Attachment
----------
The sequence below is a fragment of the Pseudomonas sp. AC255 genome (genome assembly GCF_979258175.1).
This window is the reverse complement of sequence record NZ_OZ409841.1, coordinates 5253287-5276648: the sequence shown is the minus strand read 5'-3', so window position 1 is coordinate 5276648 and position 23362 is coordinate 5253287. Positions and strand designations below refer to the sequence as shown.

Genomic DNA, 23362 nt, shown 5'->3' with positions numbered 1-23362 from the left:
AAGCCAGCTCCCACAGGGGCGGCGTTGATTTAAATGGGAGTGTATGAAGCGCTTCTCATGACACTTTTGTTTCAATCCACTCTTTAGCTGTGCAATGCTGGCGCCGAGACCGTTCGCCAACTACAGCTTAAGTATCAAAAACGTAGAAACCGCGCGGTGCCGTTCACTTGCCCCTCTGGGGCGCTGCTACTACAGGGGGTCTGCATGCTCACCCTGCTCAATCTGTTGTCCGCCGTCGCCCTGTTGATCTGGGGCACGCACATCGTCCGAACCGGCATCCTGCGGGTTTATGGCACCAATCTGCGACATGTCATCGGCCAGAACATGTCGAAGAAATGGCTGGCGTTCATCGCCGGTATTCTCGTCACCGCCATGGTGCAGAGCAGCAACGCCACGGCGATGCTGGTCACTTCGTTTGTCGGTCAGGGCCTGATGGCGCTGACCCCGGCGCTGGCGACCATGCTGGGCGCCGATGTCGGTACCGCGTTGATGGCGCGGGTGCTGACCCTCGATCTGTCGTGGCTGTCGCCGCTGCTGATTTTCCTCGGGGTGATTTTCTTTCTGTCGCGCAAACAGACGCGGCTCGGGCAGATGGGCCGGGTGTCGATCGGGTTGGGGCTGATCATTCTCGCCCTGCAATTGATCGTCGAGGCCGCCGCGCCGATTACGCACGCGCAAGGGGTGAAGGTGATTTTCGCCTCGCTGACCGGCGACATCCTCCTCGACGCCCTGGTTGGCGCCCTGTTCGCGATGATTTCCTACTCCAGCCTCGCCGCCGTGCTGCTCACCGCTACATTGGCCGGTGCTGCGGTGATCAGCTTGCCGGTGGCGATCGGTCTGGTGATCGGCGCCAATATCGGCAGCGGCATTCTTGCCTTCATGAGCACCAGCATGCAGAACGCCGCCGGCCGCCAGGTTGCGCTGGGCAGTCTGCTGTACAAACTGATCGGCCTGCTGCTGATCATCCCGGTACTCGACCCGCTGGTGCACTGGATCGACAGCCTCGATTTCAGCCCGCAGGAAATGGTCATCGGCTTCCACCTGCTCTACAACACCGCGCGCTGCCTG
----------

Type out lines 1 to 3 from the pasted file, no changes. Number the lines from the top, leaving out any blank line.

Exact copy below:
The sequence below is a fragment of the Pseudomonas sp. AC255 genome (genome assembly GCF_979258175.1).
This window is the reverse complement of sequence record NZ_OZ409841.1, coordinates 5253287-5276648: the sequence shown is the minus strand read 5'-3', so window position 1 is coordinate 5276648 and position 23362 is coordinate 5253287. Positions and strand designations below refer to the sequence as shown.

Genomic DNA, 23362 nt, shown 5'->3' with positions numbered 1-23362 from the left: